(2) The "Sunday Morning at Turkey Point" walk is offered every SUNDAY, through March 31 (8 to 10 a.m.), and meets at the wildlife viewing platform at the end of Turkey Point Road in Cumberland County (reached from Route 553 west or north of the town of Dividing Creek). Pete & Linda Dunne, and Karen Williams are the leaders and so far this winter have been enjoying at Turkey Point lots of close looks at SNOW GEESE, most mornings GREAT HORNED OWLS at dawn, RED-TAILED HAWKS on territory, adult and immature BALD EAGLES, ROUGH-LEGGED HAWKS, MARSH WRENS, VIRGINIA and CLAPPER RAILS, and some days even looks at FOX, OTTER, and one day a MINK. There have also been lots of waterfowl, including all 3 MERGANSERS. Shorebirds enjoyed there include: AMERICAN WOODCOCK, SNIPE, GREATER YELLOWLEGS, LESSER YELLOWLEGS, DUNLIN and DOWITCHER.

(3) The "Delaware Bayshore Birding" wa lk is offered every MONDAY, through April 1 (10 a.m. to Noon), and meets at the CMBO Center for Research & Education in Goshen. N. HARRIERS, ROUGH-LEGGED & RED-TAILED HAWKS, BALD EAGLE, BLACK VULTURES, thousands upon thousands of SNOW GEESE, BROWN CREEPER, FOX SPARROW, E. MEADOWLARK, and more are all possible.

For a complete listing of CMBO's WINTER PROGRAMS (January through March 2002) stop by either of our centers and pick up the Winter Kestrel Express, or call 609-861-0700 and ask us to mail it to you, or go to: http://www.njaudubon.org/Calendar/calspec.html

HIGHLIGHTS OF A FEW UPCOMING PROGRAM (in addition to those already detailed above) follow:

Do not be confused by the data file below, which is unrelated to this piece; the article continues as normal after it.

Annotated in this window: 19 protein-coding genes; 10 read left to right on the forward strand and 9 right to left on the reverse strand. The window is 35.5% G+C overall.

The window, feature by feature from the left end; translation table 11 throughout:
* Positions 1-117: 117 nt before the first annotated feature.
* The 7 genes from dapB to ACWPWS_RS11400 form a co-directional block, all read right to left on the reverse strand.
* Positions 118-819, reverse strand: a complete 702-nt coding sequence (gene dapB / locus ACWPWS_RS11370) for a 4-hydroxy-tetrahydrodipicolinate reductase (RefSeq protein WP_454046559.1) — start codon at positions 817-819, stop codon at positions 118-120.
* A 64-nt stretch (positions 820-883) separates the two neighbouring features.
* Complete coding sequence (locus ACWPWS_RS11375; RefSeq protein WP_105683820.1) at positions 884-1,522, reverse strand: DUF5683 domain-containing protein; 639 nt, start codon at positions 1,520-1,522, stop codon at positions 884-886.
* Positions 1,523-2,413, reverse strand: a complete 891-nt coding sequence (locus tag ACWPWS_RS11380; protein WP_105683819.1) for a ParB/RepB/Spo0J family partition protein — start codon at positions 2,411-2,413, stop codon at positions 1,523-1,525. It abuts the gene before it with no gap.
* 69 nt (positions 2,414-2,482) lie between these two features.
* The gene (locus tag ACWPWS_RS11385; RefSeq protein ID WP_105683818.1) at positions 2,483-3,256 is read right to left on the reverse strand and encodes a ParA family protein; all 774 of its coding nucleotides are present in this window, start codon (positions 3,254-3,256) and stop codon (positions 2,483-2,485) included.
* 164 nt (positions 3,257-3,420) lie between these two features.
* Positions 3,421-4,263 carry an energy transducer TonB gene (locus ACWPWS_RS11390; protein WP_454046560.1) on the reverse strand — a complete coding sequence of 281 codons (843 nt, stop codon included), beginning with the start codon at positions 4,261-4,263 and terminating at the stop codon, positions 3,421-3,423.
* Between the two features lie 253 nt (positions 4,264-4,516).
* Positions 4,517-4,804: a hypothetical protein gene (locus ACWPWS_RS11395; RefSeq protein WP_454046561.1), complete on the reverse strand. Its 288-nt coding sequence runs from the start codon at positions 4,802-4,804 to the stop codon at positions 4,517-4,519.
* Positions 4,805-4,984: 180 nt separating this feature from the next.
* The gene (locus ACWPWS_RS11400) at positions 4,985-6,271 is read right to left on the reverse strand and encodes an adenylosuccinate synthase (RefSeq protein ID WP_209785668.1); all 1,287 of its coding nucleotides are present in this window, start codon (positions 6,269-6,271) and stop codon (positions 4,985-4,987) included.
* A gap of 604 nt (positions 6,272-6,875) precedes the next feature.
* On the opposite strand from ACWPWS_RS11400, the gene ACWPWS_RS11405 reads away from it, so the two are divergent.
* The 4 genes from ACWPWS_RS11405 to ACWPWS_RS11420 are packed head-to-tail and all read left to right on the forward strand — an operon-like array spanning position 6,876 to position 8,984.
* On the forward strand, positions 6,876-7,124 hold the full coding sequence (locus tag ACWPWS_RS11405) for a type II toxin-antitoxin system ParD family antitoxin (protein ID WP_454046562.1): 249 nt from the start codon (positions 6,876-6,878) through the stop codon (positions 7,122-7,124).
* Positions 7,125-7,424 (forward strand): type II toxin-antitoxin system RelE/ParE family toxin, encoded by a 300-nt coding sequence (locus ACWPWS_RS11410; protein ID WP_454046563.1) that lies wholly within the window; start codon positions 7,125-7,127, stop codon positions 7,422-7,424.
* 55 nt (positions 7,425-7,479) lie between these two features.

CUMBERLAND COUNTY's WINTER RAPTOR FESTIVAL on Saturday, February 9, is being hosted by Cumberland County. Don't miss this grand event! For all information about this festival, contact Cumberland County's Planning and Developm ent Office at 856-453-2177. CMBO is very involved & will leaders stationed at outdoor viewing sites and be offering several of the indoor programs, but the contact for more information is Cumberland County.

Join us for one, several, or all four BIRDING FOR BEGINNERS (Wednesday, February 13; Saturday, February 23; Wednesday, March 6; Saturday, March 16) from 1:00 to 3:00 p.m. These slow-paced field trips will visit one or more natural areas on Cape Island. Each meets at the CMBO Northwood Center in Cape May Point and begins with that site's feeding station. Other destinations will be chosen based on the weather and on recent sightings. No previous birding experience necessary. Time will be spent with every bird seen, discussing identification and natural history. No need to register, JUST COME. There is a charge ($6 CMBO/ NJ Audubon member; $10 nonmember).

"LONGTAILS IN LOVE" on Saturday, February 16 (10 a.m. - 2 p.m.) will explore the winter waterways in search o f courting Longtails, since they'll soon be heading north to the Arctic where they breed. We'll also enjoy a host of other winter waterfowl, but only the Longtails and Common Goldeneyes will be displaying. Call 609-861-0700, x-11 to register.